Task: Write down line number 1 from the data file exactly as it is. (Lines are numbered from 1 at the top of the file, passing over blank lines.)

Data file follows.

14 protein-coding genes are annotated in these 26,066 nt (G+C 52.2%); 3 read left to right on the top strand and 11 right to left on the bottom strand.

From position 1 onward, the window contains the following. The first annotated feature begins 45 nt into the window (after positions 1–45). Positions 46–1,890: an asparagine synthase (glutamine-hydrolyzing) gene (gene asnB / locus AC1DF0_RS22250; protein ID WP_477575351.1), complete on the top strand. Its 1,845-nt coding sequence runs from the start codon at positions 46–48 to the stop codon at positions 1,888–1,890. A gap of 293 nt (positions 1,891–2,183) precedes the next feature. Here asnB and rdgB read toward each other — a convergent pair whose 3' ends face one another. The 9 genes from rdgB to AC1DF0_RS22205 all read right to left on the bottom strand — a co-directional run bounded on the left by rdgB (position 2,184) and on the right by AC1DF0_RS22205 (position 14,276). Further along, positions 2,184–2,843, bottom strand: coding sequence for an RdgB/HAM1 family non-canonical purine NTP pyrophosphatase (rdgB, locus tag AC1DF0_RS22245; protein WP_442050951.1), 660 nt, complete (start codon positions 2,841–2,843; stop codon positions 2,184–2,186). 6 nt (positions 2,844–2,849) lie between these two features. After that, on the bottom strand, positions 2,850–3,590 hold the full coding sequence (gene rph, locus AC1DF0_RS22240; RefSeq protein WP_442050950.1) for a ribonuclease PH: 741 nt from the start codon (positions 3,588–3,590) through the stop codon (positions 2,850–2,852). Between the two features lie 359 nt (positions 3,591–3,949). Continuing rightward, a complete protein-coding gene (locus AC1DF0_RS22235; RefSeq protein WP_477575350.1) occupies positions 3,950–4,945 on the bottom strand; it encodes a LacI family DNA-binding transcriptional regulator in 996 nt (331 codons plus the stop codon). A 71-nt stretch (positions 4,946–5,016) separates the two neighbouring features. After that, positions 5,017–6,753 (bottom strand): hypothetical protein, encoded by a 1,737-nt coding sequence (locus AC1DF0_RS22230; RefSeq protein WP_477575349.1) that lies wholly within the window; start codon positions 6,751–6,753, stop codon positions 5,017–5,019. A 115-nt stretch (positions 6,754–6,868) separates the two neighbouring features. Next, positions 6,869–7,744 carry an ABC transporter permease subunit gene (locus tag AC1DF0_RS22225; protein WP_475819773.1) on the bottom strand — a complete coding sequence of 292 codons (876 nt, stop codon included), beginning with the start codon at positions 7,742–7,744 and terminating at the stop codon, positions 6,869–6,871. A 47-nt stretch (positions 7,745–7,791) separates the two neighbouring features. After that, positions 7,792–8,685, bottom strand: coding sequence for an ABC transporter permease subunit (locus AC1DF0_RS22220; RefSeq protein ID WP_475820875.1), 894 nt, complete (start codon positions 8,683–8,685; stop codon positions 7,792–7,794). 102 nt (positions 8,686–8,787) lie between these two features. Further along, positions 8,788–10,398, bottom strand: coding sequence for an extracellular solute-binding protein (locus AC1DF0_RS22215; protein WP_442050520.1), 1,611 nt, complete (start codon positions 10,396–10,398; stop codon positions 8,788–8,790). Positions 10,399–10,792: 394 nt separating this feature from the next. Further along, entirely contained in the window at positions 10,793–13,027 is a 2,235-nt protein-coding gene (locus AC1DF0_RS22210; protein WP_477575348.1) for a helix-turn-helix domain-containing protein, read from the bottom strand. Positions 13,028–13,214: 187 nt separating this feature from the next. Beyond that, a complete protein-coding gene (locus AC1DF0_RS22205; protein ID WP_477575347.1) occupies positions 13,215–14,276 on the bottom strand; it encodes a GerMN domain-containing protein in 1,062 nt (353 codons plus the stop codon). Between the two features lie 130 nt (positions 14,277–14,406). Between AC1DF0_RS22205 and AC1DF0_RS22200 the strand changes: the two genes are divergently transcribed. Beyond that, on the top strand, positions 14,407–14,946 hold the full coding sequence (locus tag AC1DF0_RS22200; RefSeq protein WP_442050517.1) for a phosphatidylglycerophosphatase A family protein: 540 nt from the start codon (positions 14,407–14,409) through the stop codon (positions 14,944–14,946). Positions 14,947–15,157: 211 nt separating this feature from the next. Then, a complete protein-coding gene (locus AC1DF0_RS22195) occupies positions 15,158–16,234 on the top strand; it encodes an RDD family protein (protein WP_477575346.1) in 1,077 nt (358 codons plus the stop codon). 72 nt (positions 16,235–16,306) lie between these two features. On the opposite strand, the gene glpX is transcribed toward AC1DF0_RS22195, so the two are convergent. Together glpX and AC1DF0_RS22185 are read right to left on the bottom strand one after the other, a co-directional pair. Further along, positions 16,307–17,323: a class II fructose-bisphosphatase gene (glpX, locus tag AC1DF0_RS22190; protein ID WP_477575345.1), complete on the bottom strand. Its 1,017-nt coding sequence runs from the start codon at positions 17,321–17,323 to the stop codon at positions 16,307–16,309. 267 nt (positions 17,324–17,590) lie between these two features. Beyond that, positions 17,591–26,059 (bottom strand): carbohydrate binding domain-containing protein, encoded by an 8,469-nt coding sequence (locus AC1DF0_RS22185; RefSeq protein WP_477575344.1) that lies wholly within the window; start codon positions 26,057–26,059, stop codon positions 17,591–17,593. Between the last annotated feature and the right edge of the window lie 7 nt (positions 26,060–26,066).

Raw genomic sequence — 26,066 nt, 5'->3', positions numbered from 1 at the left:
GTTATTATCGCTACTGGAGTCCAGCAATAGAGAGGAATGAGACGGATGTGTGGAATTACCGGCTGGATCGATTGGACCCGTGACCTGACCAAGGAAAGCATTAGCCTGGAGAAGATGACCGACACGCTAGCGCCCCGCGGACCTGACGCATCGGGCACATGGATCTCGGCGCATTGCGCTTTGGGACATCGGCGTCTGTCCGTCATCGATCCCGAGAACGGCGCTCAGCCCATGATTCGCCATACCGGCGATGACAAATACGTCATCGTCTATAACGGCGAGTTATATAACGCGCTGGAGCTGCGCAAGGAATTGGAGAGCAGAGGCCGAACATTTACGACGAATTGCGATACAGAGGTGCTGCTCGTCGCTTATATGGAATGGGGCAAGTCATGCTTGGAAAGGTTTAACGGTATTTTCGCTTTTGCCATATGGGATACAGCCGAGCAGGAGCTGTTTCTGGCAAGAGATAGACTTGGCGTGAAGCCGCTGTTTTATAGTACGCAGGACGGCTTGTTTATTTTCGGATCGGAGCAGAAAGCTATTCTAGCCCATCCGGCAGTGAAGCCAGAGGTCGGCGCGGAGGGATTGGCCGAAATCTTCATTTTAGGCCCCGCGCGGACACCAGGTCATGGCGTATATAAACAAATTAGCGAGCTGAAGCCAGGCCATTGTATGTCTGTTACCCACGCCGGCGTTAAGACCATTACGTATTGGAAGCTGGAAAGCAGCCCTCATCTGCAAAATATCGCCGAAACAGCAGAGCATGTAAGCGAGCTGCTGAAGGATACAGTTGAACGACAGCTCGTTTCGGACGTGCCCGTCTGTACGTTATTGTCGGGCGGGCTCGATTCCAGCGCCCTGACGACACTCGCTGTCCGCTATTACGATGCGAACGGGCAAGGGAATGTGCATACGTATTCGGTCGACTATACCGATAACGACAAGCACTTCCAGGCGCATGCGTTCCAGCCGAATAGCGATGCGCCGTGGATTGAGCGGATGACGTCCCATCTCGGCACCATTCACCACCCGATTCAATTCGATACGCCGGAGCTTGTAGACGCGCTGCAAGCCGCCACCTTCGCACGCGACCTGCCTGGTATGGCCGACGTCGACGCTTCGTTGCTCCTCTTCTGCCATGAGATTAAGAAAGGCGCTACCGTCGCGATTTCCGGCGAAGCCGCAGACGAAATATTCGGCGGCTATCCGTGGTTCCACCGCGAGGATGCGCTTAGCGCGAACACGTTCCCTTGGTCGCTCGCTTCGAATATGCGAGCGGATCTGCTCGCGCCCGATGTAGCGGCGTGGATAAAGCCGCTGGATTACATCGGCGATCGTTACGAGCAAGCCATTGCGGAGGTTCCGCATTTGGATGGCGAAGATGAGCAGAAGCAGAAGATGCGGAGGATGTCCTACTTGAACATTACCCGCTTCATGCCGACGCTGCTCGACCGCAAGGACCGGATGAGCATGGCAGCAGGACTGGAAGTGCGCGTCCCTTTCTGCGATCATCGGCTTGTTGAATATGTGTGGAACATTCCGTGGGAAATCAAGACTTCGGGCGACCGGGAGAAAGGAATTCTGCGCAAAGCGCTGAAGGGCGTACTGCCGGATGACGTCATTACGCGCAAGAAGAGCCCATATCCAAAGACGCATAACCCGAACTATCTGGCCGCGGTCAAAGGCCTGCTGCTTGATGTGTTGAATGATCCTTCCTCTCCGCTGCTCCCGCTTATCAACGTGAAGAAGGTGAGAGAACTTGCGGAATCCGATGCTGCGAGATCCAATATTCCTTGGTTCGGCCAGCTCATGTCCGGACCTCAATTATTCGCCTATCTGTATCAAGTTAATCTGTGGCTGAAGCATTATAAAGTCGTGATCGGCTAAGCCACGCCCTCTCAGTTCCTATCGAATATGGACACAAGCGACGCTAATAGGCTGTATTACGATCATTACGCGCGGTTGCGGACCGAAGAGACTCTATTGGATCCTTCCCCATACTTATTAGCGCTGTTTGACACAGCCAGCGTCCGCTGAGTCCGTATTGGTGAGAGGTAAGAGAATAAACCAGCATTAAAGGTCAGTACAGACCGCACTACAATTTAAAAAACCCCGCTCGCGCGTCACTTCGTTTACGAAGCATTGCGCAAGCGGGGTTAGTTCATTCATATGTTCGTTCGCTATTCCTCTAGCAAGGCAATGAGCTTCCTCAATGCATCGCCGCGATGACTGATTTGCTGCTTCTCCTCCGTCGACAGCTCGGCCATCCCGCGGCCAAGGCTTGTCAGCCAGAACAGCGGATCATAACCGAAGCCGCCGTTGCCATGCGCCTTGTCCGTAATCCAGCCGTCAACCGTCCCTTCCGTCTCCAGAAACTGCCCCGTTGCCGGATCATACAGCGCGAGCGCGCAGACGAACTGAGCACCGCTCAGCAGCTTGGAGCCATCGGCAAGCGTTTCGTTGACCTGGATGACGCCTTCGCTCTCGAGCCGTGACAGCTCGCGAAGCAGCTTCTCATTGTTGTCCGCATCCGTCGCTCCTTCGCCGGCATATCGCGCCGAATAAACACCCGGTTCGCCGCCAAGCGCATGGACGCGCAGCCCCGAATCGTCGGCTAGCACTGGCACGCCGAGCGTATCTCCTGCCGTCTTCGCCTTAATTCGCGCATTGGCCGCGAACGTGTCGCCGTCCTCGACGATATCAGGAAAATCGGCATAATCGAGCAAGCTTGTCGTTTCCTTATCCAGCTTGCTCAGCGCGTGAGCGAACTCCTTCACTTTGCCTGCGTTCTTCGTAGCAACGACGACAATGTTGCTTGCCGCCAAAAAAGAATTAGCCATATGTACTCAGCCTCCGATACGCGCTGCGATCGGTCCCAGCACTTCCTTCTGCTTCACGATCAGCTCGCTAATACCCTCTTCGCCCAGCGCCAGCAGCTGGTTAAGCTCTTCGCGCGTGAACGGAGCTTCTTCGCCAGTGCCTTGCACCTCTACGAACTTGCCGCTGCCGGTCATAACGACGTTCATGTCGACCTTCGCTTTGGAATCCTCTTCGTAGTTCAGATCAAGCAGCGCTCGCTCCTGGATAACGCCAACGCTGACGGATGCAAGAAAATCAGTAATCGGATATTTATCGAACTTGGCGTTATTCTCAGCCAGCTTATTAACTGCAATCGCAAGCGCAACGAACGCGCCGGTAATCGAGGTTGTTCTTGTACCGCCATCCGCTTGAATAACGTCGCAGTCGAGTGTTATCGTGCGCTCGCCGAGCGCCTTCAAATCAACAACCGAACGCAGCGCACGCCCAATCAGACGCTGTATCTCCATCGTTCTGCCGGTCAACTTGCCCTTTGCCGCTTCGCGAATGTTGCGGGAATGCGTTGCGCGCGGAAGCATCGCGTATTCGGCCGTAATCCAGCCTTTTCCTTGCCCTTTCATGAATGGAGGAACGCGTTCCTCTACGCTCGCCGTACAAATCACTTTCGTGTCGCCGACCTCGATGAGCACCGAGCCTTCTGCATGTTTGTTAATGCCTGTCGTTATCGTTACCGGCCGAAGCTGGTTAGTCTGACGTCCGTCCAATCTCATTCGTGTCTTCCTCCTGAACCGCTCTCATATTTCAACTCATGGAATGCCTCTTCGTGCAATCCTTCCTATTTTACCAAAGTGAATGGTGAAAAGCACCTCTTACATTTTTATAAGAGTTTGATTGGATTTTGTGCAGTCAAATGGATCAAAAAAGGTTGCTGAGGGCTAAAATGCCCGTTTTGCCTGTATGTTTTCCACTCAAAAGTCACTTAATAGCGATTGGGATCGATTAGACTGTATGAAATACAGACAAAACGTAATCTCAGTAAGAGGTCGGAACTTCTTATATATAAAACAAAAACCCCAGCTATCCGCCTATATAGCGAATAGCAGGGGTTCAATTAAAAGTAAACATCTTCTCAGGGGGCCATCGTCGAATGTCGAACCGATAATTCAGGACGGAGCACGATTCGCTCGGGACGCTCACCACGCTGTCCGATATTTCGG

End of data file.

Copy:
14 protein-coding genes are annotated in these 26,066 nt (G+C 52.2%); 3 read left to right on the top strand and 11 right to left on the bottom strand.